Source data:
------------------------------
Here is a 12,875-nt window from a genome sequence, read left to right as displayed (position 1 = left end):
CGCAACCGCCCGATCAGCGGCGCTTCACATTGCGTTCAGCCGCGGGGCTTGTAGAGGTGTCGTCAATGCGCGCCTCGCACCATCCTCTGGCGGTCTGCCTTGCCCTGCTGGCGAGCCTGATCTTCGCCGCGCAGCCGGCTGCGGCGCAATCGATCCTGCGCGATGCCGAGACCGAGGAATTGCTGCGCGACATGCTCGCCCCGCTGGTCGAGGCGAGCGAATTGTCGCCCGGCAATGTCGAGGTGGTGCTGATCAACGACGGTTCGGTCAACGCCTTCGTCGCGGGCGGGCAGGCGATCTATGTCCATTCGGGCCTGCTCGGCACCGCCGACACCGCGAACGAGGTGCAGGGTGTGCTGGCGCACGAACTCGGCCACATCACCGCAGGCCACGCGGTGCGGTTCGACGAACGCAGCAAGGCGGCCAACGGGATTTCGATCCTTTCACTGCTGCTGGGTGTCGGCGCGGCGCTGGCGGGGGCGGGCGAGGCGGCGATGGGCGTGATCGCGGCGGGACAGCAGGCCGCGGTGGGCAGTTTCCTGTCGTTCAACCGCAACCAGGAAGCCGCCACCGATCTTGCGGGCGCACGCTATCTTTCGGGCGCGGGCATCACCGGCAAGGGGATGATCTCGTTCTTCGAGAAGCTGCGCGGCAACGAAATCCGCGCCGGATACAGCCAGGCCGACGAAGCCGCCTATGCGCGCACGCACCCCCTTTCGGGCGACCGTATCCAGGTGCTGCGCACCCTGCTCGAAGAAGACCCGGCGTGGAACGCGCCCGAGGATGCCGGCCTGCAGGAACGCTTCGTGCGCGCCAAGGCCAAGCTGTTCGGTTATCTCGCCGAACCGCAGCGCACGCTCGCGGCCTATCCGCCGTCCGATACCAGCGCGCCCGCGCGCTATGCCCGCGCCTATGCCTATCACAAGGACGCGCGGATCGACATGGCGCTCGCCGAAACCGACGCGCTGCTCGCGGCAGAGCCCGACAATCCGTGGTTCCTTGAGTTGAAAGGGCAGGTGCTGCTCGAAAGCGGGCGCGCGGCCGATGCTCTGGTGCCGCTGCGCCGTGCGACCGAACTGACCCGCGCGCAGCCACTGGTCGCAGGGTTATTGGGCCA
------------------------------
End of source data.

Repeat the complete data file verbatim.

Here is a 12,875-nt window from a genome sequence, read left to right as displayed (position 1 = left end):
CGCAACCGCCCGATCAGCGGCGCTTCACATTGCGTTCAGCCGCGGGGCTTGTAGAGGTGTCGTCAATGCGCGCCTCGCACCATCCTCTGGCGGTCTGCCTTGCCCTGCTGGCGAGCCTGATCTTCGCCGCGCAGCCGGCTGCGGCGCAATCGATCCTGCGCGATGCCGAGACCGAGGAATTGCTGCGCGACATGCTCGCCCCGCTGGTCGAGGCGAGCGAATTGTCGCCCGGCAATGTCGAGGTGGTGCTGATCAACGACGGTTCGGTCAACGCCTTCGTCGCGGGCGGGCAGGCGATCTATGTCCATTCGGGCCTGCTCGGCACCGCCGACACCGCGAACGAGGTGCAGGGTGTGCTGGCGCACGAACTCGGCCACATCACCGCAGGCCACGCGGTGCGGTTCGACGAACGCAGCAAGGCGGCCAACGGGATTTCGATCCTTTCACTGCTGCTGGGTGTCGGCGCGGCGCTGGCGGGGGCGGGCGAGGCGGCGATGGGCGTGATCGCGGCGGGACAGCAGGCCGCGGTGGGCAGTTTCCTGTCGTTCAACCGCAACCAGGAAGCCGCCACCGATCTTGCGGGCGCACGCTATCTTTCGGGCGCGGGCATCACCGGCAAGGGGATGATCTCGTTCTTCGAGAAGCTGCGCGGCAACGAAATCCGCGCCGGATACAGCCAGGCCGACGAAGCCGCCTATGCGCGCACGCACCCCCTTTCGGGCGACCGTATCCAGGTGCTGCGCACCCTGCTCGAAGAAGACCCGGCGTGGAACGCGCCCGAGGATGCCGGCCTGCAGGAACGCTTCGTGCGCGCCAAGGCCAAGCTGTTCGGTTATCTCGCCGAACCGCAGCGCACGCTCGCGGCCTATCCGCCGTCCGATACCAGCGCGCCCGCGCGCTATGCCCGCGCCTATGCCTATCACAAGGACGCGCGGATCGACATGGCGCTCGCCGAAACCGACGCGCTGCTCGCGGCAGAGCCCGACAATCCGTGGTTCCTTGAGTTGAAAGGGCAGGTGCTGCTCGAAAGCGGGCGCGCGGCCGATGCTCTGGTGCCGCTGCGCCGTGCGACCGAACTGACCCGCGCGCAGCCACTGGTCGCAGGGTTATTGGGCCA